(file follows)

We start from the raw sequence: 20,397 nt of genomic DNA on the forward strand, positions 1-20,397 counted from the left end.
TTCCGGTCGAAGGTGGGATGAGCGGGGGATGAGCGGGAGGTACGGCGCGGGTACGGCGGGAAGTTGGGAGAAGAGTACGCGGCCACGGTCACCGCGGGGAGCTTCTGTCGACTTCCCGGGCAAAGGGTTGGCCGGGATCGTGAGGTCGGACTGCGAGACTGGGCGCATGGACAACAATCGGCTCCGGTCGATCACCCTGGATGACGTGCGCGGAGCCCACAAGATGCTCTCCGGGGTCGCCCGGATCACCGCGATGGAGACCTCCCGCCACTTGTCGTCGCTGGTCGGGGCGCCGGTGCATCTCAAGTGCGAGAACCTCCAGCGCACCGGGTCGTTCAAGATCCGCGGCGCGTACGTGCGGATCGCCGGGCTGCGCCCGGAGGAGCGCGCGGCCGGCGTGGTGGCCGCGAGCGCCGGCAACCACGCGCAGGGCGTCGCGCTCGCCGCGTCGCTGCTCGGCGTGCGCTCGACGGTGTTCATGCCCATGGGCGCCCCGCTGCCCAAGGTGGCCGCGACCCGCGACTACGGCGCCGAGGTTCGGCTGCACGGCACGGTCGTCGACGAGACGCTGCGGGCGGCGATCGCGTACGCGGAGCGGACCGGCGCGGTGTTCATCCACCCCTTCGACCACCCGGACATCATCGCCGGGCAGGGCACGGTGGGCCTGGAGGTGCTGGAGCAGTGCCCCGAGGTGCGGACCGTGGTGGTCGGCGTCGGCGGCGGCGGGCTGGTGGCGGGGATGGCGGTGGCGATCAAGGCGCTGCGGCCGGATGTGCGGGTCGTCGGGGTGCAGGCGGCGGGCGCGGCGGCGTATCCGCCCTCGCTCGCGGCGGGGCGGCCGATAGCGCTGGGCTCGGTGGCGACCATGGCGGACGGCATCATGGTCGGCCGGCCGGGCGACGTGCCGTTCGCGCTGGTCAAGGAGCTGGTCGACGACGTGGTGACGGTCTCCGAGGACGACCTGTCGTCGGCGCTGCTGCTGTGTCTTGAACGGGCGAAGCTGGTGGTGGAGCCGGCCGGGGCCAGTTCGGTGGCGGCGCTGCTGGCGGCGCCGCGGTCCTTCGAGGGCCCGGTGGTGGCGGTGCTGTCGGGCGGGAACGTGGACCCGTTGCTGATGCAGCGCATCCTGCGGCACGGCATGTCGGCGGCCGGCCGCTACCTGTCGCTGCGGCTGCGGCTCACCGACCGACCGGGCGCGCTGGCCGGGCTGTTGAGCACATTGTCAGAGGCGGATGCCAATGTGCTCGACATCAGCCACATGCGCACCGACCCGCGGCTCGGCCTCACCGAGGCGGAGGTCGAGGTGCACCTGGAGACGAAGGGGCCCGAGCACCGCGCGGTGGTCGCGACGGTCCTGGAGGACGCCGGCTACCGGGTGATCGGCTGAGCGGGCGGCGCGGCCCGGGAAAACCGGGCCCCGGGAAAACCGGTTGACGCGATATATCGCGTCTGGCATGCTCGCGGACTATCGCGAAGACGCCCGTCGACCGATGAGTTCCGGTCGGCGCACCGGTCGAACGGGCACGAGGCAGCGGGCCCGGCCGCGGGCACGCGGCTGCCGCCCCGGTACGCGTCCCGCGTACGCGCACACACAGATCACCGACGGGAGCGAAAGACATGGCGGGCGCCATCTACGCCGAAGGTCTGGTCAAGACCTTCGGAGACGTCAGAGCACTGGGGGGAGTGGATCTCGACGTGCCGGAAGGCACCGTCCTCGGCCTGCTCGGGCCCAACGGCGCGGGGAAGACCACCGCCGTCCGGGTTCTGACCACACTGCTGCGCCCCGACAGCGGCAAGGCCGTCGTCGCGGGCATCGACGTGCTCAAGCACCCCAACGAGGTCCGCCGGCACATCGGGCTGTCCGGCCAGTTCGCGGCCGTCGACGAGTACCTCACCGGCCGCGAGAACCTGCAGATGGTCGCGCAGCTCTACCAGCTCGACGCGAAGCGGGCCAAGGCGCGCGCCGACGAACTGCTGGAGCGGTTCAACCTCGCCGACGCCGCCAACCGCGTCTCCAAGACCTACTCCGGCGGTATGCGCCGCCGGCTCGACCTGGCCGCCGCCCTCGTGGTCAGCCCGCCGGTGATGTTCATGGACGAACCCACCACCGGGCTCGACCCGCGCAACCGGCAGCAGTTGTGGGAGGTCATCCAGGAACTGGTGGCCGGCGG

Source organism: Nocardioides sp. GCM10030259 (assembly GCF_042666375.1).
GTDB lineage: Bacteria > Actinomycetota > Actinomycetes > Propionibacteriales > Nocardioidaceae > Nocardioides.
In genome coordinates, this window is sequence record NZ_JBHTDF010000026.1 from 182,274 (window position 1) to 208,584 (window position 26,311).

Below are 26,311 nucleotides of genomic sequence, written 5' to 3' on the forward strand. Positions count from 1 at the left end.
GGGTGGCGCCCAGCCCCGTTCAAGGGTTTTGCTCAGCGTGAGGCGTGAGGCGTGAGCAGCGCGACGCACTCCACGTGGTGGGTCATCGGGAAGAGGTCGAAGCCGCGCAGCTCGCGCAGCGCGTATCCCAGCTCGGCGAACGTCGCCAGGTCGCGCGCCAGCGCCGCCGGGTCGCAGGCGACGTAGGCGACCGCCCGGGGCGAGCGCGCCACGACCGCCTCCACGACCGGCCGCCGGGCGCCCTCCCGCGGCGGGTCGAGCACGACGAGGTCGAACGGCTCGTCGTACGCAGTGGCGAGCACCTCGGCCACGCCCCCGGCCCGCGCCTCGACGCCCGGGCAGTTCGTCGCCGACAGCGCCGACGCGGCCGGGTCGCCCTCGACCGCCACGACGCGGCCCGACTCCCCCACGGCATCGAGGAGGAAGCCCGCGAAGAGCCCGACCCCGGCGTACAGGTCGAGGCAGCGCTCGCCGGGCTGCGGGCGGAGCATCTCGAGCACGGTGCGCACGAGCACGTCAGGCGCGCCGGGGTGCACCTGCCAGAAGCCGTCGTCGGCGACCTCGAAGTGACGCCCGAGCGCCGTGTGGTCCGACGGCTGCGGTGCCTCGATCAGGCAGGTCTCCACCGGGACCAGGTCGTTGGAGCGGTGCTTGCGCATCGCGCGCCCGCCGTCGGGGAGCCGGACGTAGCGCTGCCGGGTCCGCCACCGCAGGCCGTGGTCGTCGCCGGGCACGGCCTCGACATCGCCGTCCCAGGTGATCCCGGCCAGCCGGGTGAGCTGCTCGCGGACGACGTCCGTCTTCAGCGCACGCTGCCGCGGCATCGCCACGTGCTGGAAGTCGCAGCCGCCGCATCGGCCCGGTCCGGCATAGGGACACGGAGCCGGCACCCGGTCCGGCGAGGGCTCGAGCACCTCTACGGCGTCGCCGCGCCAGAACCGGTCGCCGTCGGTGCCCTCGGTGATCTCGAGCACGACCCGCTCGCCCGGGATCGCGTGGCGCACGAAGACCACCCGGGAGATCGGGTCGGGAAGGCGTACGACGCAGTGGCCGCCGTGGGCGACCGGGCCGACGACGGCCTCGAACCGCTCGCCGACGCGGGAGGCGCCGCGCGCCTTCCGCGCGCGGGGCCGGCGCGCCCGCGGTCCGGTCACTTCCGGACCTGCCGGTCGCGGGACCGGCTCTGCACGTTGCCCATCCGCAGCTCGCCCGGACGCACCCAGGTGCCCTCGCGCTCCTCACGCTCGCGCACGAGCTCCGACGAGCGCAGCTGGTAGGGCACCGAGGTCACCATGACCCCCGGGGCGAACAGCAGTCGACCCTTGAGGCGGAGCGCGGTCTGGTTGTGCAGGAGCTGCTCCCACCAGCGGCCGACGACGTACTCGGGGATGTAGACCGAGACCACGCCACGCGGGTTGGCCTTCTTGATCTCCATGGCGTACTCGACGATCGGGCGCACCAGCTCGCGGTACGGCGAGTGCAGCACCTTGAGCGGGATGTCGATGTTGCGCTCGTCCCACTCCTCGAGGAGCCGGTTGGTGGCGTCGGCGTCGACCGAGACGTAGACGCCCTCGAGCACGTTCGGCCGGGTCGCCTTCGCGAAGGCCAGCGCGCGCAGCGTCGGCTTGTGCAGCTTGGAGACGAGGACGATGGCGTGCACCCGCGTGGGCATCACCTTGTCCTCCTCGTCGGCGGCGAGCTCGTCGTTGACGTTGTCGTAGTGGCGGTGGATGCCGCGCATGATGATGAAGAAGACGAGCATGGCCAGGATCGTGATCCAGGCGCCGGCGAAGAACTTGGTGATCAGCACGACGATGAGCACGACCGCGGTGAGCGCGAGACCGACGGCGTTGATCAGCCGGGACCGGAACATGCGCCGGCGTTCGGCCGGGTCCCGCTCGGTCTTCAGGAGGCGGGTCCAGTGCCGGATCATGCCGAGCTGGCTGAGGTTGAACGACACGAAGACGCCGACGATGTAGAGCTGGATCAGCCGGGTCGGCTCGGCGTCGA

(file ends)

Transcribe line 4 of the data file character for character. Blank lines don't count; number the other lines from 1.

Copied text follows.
GTDB lineage: Bacteria > Actinomycetota > Actinomycetes > Propionibacteriales > Nocardioidaceae > Nocardioides.